How Library Leaders Spend Their Time Can Make a Difference | Leading from the Library

There are countless articles and self-improvement posts on time management. It seems we are obsessed with squeezing every productive minute out of our workdays. What should library leaders know about allocating their time to be most useful to their communities and staff?

There are countless articles and self-improvement posts on time management. It seems we are obsessed with squeezing every productive minute out of our workdays. What should library leaders know about allocating their time to be most useful to their communities and staff?

Library leaders are busy. Directors and department heads routinely juggle myriad meetings with reports, projects, and supervisory responsibilities. The higher up the administrative ladder a leader climbs in librarianship, the more time is consumed by meetings and dealing with a mix of policy decisions and problems. This jumble of activity greatly diminishes time for conversations with staff, direct interaction with community members, and even the simple act of thinking and reflecting. A preferred way to lead and make a difference is envisioning a pathway to a better library and then creating opportunities and allocating resources to colleagues and empowering them to act to bring that vision to fruition. When leaders expend time on low-impact work, their ability to get desired results is jeopardized. That is just one powerful rationale for why leaders should pay attention to how they spend their time and what they accomplish with the time they have.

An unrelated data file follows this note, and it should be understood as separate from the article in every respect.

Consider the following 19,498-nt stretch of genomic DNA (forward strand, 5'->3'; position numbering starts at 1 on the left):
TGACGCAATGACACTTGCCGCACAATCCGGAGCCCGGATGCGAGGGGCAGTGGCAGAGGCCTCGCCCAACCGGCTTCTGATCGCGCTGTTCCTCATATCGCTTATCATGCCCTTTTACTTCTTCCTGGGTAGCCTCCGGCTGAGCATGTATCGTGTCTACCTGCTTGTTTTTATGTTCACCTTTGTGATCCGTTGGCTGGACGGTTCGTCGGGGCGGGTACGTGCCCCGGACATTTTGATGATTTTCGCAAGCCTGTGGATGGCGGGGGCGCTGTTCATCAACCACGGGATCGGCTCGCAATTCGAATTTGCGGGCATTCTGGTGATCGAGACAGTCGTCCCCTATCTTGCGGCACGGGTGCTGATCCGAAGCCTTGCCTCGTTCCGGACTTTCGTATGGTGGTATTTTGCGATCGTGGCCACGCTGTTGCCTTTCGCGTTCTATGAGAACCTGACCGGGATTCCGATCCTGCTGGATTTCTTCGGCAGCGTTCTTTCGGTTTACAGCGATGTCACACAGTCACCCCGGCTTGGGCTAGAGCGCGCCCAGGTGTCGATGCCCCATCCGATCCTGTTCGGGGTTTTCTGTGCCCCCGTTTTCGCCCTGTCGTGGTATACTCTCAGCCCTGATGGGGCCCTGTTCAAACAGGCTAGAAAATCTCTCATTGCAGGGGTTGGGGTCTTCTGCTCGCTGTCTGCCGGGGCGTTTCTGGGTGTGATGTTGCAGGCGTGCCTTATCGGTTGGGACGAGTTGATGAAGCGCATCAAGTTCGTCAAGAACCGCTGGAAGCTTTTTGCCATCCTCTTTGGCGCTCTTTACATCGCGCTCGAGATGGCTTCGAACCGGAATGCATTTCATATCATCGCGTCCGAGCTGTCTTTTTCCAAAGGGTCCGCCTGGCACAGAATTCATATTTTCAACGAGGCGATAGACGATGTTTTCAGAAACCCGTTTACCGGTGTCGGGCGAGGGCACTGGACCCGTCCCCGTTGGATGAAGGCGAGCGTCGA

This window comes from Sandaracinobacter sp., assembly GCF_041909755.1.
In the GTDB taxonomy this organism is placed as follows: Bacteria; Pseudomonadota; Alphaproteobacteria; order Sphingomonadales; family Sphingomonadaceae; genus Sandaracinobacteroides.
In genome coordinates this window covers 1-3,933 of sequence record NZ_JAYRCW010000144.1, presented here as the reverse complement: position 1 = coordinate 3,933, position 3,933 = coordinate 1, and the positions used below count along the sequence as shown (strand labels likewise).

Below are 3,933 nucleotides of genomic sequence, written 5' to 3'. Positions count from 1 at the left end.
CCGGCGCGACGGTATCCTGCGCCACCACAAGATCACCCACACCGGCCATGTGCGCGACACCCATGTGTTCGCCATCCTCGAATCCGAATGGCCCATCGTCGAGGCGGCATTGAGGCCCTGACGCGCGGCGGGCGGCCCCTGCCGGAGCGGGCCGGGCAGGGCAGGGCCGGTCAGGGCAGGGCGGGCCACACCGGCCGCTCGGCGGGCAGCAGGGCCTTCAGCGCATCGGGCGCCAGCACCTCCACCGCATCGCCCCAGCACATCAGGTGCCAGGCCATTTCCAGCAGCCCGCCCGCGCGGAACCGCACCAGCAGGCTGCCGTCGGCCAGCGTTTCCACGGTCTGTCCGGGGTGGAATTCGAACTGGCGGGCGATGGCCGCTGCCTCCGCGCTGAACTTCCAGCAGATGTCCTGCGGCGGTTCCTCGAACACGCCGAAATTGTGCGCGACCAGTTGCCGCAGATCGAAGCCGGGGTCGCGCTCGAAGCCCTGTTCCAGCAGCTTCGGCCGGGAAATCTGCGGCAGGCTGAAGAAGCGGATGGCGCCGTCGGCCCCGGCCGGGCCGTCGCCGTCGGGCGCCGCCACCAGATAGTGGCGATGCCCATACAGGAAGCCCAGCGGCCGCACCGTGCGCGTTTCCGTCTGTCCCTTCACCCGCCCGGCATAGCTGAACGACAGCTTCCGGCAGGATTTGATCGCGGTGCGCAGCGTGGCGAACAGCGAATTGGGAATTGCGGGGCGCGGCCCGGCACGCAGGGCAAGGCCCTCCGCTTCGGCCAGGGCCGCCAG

There is existing research on the work that library leaders do, what skills make for effective library leadership, and how to manage time. But we know little about how they allocate time to different aspects of their work or what time allocation strategies would support effective leadership. It would hardly surprise if the number one time obligation for deans and directors, along with other library administrators, was meetings. Even then, it would be helpful to have more details about how that time is spent. How is time allocated between meetings with administrators from other departments, administrator councils, library committees, one-on-one meetings with direct reports, and meetings with association committees or other professional obligations? Another chunk of the library leader’s time goes to keeping up with the latest professional developments, along with news and updates from other professional fields and industries. What else are leaders currently spending time on, and how much is allocated to each activity? This strikes me as a useful library leadership research project, and some new research into CEO time allocation may offer a model.


There are obvious differences between corporate CEOs and library leaders, but the latter may learn some lessons from how the former allocate time and what they know about using it more effectively. In their article, “How CEOs Manage Time,” Michael E. Porter and Nitin Nohria tracked a cohort of approximately 300 CEOs, some as far back as 2006. The study analyzed 60,000 hours of CEO time. Based on my own experience and that of other library deans and directors, one similarity between CEOs and library leaders is that the job can become a 24/7 responsibility. Give our VUCA era, it’s more common for library leaders to be available around the clock to deal with a crisis. On average though, CEOs in the study worked 63 hours a week. I suspect that’s more than library leaders, but not by much. Other findings include: